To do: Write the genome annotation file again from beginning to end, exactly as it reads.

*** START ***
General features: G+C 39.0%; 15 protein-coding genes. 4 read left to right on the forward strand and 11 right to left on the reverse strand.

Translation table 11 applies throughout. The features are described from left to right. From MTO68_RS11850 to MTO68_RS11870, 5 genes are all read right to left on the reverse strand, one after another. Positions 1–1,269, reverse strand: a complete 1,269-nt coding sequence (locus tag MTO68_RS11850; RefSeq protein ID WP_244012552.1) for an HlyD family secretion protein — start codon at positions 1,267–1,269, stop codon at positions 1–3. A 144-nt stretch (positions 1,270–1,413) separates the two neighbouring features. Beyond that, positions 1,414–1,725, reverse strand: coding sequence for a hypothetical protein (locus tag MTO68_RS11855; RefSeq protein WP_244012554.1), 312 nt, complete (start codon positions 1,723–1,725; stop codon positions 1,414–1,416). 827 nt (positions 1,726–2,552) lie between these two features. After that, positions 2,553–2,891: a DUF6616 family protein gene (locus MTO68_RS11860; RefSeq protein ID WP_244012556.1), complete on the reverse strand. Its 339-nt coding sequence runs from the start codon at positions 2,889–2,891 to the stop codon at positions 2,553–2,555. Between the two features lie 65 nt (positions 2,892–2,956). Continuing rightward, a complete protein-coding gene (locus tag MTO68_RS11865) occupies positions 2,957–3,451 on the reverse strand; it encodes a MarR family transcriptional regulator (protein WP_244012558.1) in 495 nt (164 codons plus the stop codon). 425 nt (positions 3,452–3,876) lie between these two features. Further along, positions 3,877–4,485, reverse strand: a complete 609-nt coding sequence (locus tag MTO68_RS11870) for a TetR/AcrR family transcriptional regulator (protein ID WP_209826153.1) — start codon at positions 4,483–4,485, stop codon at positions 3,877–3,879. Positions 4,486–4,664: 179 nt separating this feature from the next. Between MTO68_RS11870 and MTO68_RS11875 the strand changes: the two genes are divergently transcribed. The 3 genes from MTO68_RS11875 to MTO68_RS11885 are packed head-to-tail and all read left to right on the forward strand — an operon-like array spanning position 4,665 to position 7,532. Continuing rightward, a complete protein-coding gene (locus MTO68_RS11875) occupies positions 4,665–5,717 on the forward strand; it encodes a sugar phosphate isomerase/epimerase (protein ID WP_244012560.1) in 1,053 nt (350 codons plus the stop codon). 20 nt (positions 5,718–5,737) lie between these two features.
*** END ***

General features: G+C 39.0%; 15 protein-coding genes. 4 read left to right on the forward strand and 11 right to left on the reverse strand.

Translation table 11 applies throughout. The features are described from left to right. From MTO68_RS11850 to MTO68_RS11870, 5 genes are all read right to left on the reverse strand, one after another. Positions 1–1,269, reverse strand: a complete 1,269-nt coding sequence (locus tag MTO68_RS11850; RefSeq protein ID WP_244012552.1) for an HlyD family secretion protein — start codon at positions 1,267–1,269, stop codon at positions 1–3. A 144-nt stretch (positions 1,270–1,413) separates the two neighbouring features. Beyond that, positions 1,414–1,725, reverse strand: coding sequence for a hypothetical protein (locus tag MTO68_RS11855; RefSeq protein WP_244012554.1), 312 nt, complete (start codon positions 1,723–1,725; stop codon positions 1,414–1,416). 827 nt (positions 1,726–2,552) lie between these two features. After that, positions 2,553–2,891: a DUF6616 family protein gene (locus MTO68_RS11860; RefSeq protein ID WP_244012556.1), complete on the reverse strand. Its 339-nt coding sequence runs from the start codon at positions 2,889–2,891 to the stop codon at positions 2,553–2,555. Between the two features lie 65 nt (positions 2,892–2,956). Continuing rightward, a complete protein-coding gene (locus tag MTO68_RS11865) occupies positions 2,957–3,451 on the reverse strand; it encodes a MarR family transcriptional regulator (protein WP_244012558.1) in 495 nt (164 codons plus the stop codon). 425 nt (positions 3,452–3,876) lie between these two features. Further along, positions 3,877–4,485, reverse strand: a complete 609-nt coding sequence (locus tag MTO68_RS11870) for a TetR/AcrR family transcriptional regulator (protein ID WP_209826153.1) — start codon at positions 4,483–4,485, stop codon at positions 3,877–3,879. Positions 4,486–4,664: 179 nt separating this feature from the next. Between MTO68_RS11870 and MTO68_RS11875 the strand changes: the two genes are divergently transcribed. The 3 genes from MTO68_RS11875 to MTO68_RS11885 are packed head-to-tail and all read left to right on the forward strand — an operon-like array spanning position 4,665 to position 7,532. Continuing rightward, a complete protein-coding gene (locus MTO68_RS11875) occupies positions 4,665–5,717 on the forward strand; it encodes a sugar phosphate isomerase/epimerase (protein ID WP_244012560.1) in 1,053 nt (350 codons plus the stop codon). 20 nt (positions 5,718–5,737) lie between these two features.